When’s the last time you took a really close look at a UPS label?
These days, if you take the trouble to scope out the ubiquitous UPS label, you may see something absolutely unheard of instead of the black barcodes, maxicodes and other scan-ready symbologies you’re used to:
In fact, UPS is so high on the new Epson-UPS-CTPShop solution that starting early this year the international shipping company will be hosting a series of ecommerce symposia—largely to introduce and promote its new color shipping labels. The symposia will target retail customers and ecommerce companies using UPS, with topics ranging from new UPS services to shipping options, security, post-purchase activities and much more. Additional presentations will be given by UPS partner-companies.
Seeing the World In Color
Why would you want to add a color logo (or any other kind of color image) to your shipping labels?
CTPShop’s web site notes that: “Color images resonate with the human mind far better than black and white, simply because we see the world in color.”
CTPShop’s color label solution involves buying (or acquiring; see below) an Epson TM-C3400A color inkjet label printer and setting up your own template inside UPS’ ubiquitous WorldShip application. Then you can print color labels automatically as part of the normal WorldShip labeling process.
According to CTPShop, color shipping labels:
- promote your business
- increase orders and repeat business by placing your logo and product advertising on every label
- let you offer a color label program to your drop-ship customers
- drastically reduce the cost of ordering preprinted labels
Best of all, you may be able to acquire the TM-C3400A at no cost through UPS’s Customer Technology Program (CTP).
If the advantages of printing color shipping labels are easy to see, the economic up-side of a venture involving two huge business partners, Epson and UPS, took some selling. “First, we had to convince Epson that this made sense,” says Mike Anderson, co-founder/partner of CTP’s parent company, Thermal Solutions International (TSI). “And then we had to prove it would actually work.”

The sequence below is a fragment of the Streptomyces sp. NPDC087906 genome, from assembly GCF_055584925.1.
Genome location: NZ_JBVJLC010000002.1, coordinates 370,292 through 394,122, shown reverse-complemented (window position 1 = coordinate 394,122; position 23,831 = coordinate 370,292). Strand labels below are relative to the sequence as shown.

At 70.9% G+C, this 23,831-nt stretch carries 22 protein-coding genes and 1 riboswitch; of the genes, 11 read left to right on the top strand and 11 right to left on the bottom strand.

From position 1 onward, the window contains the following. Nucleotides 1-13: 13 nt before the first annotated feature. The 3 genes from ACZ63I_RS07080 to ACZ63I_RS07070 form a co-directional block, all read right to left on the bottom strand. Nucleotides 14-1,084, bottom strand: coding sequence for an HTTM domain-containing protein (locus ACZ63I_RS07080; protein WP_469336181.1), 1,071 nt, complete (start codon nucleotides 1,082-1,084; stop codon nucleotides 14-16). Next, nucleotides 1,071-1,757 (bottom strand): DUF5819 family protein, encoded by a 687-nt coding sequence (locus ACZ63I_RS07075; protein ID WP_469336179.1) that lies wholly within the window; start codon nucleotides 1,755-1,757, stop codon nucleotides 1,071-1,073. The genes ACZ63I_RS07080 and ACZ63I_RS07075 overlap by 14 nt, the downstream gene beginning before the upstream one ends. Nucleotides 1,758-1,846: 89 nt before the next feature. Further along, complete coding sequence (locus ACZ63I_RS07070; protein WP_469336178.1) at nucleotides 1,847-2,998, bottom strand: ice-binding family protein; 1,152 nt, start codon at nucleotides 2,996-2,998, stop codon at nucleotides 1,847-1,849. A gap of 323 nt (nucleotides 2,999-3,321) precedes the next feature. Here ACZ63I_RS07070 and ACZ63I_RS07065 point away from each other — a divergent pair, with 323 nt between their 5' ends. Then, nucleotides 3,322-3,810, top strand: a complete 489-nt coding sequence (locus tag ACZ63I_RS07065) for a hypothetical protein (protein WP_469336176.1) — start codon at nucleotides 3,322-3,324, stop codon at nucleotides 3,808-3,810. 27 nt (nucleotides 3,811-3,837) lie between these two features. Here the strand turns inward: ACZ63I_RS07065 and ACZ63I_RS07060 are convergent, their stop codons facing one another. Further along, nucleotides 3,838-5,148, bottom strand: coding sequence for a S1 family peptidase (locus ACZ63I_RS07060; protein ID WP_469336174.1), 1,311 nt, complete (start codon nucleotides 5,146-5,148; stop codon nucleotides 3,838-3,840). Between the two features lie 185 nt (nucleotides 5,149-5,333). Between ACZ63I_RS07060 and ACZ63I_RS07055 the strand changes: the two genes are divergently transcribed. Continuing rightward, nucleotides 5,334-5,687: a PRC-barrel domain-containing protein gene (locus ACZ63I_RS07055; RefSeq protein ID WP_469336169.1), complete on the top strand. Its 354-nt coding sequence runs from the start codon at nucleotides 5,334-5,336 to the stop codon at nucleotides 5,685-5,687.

Figuring out how to make the color-image-printing code work with the huge, complex shipping platform known as UPS WorldShip was a serious challenge. WorldShip not only prints labels, it also uploads customs documentation, sets up shipment alerts, tracks shipments, exports shipment data and runs reports. And the Windows-based software has to run in 20 languages and more than 140 origin countries. Working on that platform that was no cakewalk.
“We partnered with UPS,” says Anderson. “Then we brought in a software company that we knew, and they worked with our code. Once UPS saw that it was possible, they took over and did all the programming to add the printer drivers to WorldShip.”
First Thing the Customer Looks At
The adventure had started three years earlier. TSI is an Epson value-added reseller, and Anderson’s business partner Warner Copeland had seen a new Epson printer at a private showing—a printer with awesome new technology. “Wow,” said Copeland, “this printer can do something no printer has ever been able to do before.”